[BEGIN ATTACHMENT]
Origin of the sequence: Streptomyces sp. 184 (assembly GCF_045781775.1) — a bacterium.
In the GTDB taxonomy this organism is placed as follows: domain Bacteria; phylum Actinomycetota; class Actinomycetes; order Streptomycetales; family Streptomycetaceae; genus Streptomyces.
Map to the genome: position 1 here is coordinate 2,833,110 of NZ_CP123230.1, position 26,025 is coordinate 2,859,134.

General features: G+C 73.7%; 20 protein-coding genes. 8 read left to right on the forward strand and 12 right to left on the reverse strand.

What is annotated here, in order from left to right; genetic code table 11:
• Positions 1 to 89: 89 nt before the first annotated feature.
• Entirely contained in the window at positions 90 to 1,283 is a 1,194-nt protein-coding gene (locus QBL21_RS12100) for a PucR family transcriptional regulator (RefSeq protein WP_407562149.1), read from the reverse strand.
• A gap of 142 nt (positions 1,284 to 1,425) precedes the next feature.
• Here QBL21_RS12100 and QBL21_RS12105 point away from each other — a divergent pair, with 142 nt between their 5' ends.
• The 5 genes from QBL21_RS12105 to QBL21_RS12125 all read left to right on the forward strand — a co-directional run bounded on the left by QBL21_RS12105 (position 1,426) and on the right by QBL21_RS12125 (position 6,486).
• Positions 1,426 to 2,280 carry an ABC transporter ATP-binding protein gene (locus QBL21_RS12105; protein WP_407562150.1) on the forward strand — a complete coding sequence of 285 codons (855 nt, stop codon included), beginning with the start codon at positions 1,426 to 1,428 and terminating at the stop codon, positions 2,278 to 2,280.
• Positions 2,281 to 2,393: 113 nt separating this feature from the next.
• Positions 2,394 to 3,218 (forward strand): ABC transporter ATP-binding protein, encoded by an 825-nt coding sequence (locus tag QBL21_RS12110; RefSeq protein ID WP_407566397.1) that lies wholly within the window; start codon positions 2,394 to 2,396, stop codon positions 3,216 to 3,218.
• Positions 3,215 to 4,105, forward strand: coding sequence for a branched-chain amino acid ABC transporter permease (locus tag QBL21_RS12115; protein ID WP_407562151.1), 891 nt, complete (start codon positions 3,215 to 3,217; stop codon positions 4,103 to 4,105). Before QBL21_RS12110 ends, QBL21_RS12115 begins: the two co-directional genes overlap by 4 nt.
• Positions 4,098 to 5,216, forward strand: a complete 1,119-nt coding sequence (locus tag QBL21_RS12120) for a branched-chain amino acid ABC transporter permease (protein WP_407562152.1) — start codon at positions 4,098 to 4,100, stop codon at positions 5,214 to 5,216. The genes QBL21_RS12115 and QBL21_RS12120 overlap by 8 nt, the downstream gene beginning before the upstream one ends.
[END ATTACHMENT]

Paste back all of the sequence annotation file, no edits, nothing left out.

Origin of the sequence: Streptomyces sp. 184 (assembly GCF_045781775.1) — a bacterium.
In the GTDB taxonomy this organism is placed as follows: domain Bacteria; phylum Actinomycetota; class Actinomycetes; order Streptomycetales; family Streptomycetaceae; genus Streptomyces.
Map to the genome: position 1 here is coordinate 2,833,110 of NZ_CP123230.1, position 26,025 is coordinate 2,859,134.

General features: G+C 73.7%; 20 protein-coding genes. 8 read left to right on the forward strand and 12 right to left on the reverse strand.

What is annotated here, in order from left to right; genetic code table 11:
• Positions 1 to 89: 89 nt before the first annotated feature.
• Entirely contained in the window at positions 90 to 1,283 is a 1,194-nt protein-coding gene (locus QBL21_RS12100) for a PucR family transcriptional regulator (RefSeq protein WP_407562149.1), read from the reverse strand.
• A gap of 142 nt (positions 1,284 to 1,425) precedes the next feature.
• Here QBL21_RS12100 and QBL21_RS12105 point away from each other — a divergent pair, with 142 nt between their 5' ends.
• The 5 genes from QBL21_RS12105 to QBL21_RS12125 all read left to right on the forward strand — a co-directional run bounded on the left by QBL21_RS12105 (position 1,426) and on the right by QBL21_RS12125 (position 6,486).
• Positions 1,426 to 2,280 carry an ABC transporter ATP-binding protein gene (locus QBL21_RS12105; protein WP_407562150.1) on the forward strand — a complete coding sequence of 285 codons (855 nt, stop codon included), beginning with the start codon at positions 1,426 to 1,428 and terminating at the stop codon, positions 2,278 to 2,280.
• Positions 2,281 to 2,393: 113 nt separating this feature from the next.
• Positions 2,394 to 3,218 (forward strand): ABC transporter ATP-binding protein, encoded by an 825-nt coding sequence (locus tag QBL21_RS12110; RefSeq protein ID WP_407566397.1) that lies wholly within the window; start codon positions 2,394 to 2,396, stop codon positions 3,216 to 3,218.
• Positions 3,215 to 4,105, forward strand: coding sequence for a branched-chain amino acid ABC transporter permease (locus tag QBL21_RS12115; protein ID WP_407562151.1), 891 nt, complete (start codon positions 3,215 to 3,217; stop codon positions 4,103 to 4,105). Before QBL21_RS12110 ends, QBL21_RS12115 begins: the two co-directional genes overlap by 4 nt.
• Positions 4,098 to 5,216, forward strand: a complete 1,119-nt coding sequence (locus tag QBL21_RS12120) for a branched-chain amino acid ABC transporter permease (protein WP_407562152.1) — start codon at positions 4,098 to 4,100, stop codon at positions 5,214 to 5,216. The genes QBL21_RS12115 and QBL21_RS12120 overlap by 8 nt, the downstream gene beginning before the upstream one ends.